Cut the Cost of Paradise with a Little Creativity

Danielle Douglass
January 04, 2016

Living in Hawaii isn’t easy on the wallet. We’ve all seen and heard the reports that we live in one of the most costly states in our country. Consider the average prices of some of these common items in Honolulu, according to the Expatistan Cost of Living Index:

♦ Basic meal for two in neighborhood pub – $42

♦ Monthly rent for a 900-sq. foot apartment in expensive area – $2,274

♦ Monthly utilities (for two in a 900-sq.-foot home) – $218

♦ Four rolls of toilet paper - $4.23

♦ Two movie tickets - $24

♦ Monthly gym membership in business district – $49

These numbers contribute to more and more island residents living paycheck to paycheck, without sufficient savings for emergencies or retirements. CNN Money recently ranked Honolulu as the sixth most expensive place in the United States to rent, reporting that the median rent of $2,496 requires that renters spend almost 40 percent of their income to cover housing. 

Financial problems can have such a great impact on stress levels, relationships, medical conditions and overall well-being. The good news is that learning a few cost-saving hacks can go a long way.  There are many creative ways to save money, which help many residents get by. Cutting costs in different areas of your life can save you money for the necessities. It can also simplify your life and make you realize that less can be more. Some creative ways to save money include: 

♦ Re-use your old bottles and containers.

♦ Shop at garage and rummage sales.

♦ Bring home lunch to work or school. 

♦ Buy after the holidays when items are on sale.

♦ Make your own cleaning products.

♦ Look for happy hour specials at restaurants.

I asked our Well-Being Hawaii team what they do to save money. Here’s what they said: 

Denise Lau:

♦ Use or to do offers, watch videos, take surveys and earn stuff. 

♦ Sell your unwanted things on eBay. 

♦ Consider finding a roommate. 

♦ Download apps like Cartwheel by Target or Starbucks to save money and earn incentives.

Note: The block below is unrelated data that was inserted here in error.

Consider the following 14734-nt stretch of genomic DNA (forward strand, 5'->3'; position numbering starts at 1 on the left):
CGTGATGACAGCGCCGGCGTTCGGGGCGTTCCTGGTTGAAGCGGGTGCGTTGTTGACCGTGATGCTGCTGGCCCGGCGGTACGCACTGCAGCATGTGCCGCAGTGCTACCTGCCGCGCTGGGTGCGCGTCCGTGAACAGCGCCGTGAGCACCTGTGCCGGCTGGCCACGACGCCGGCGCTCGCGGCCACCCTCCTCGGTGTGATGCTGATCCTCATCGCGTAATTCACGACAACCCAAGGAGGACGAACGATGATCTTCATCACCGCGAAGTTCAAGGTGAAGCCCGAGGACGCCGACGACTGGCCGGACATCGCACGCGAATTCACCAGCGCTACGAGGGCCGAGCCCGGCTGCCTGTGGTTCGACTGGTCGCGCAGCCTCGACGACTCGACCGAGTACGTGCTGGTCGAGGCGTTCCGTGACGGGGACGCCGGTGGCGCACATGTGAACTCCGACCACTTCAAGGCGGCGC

♦ Do odd jobs, like walking dogs, delivering newspapers, and house-sitting. 

Jamie Nakasone:

♦ I compare prices for certain items at retail locally versus online. There are some pet supplies and herbal supplements I buy online because they’re cheaper. I feel guilty because I’m not “buying local,” but when you live in Hawaii, you have to make decisions to save money. 

♦ Certain stores allow you to order online and pick up at the store, avoiding shipping costs.

♦ I use the public library for print books, e-books, and audiobooks whenever I can. 

Neal Iwamoto:

♦ I make it a point not to drink soda or juice during the week and just make it a weekend treat. Not only does it cut costs but also the amount of sugar I consume. 

♦ I recycle my cans and bottles to get some cash back in hand. 

♦ My daughters are lucky to have a niece who hands them down clothes, books, and toys. Having a relative who is willing to give hand-me downs saves us money and the girls look forward to receiving them.  

Ashley Tsuji:

♦ I go to websites of stores or products I use often and sign up to receive special deals. I have a special email that I use just for these purposes in order to keep my regular email free of clutter. 

Fernando Pacheco:

♦ I eat from my backyard, whether a papaya, herb, or chili pepper. It’s satisfying knowing I’m eating something I grew and I save a trip to the grocery store. It’s also fun throwing the organic scraps into my worm bin, which creates vermicast compost to go back into the garden.  

Craig DeSilva:

♦ Work a second job.

♦ Make my own meals to avoid eating out all the time.

♦ Carpool when I can.

♦ Buy things only when they’re on sale as much as possible.

♦ Wash my own car, which means my car is dirty all the time!

Christa Hester: 

♦ If it makes sense to you, live with family. I pay my parents a low monthly rent and also have a few friends who live with their parents or grandparents rent free.

♦ Sell your car and buy a bus pass and/or bike.

♦ Shop at places like Goodwill, Salvation Army, and Savers for great deals on secondhand items. 

Robyn Kuraoka:

♦ Participate in work/office salad potluck. 

Do you have a creative way to save money?  Let us know in the comments below or on our Facebook page!

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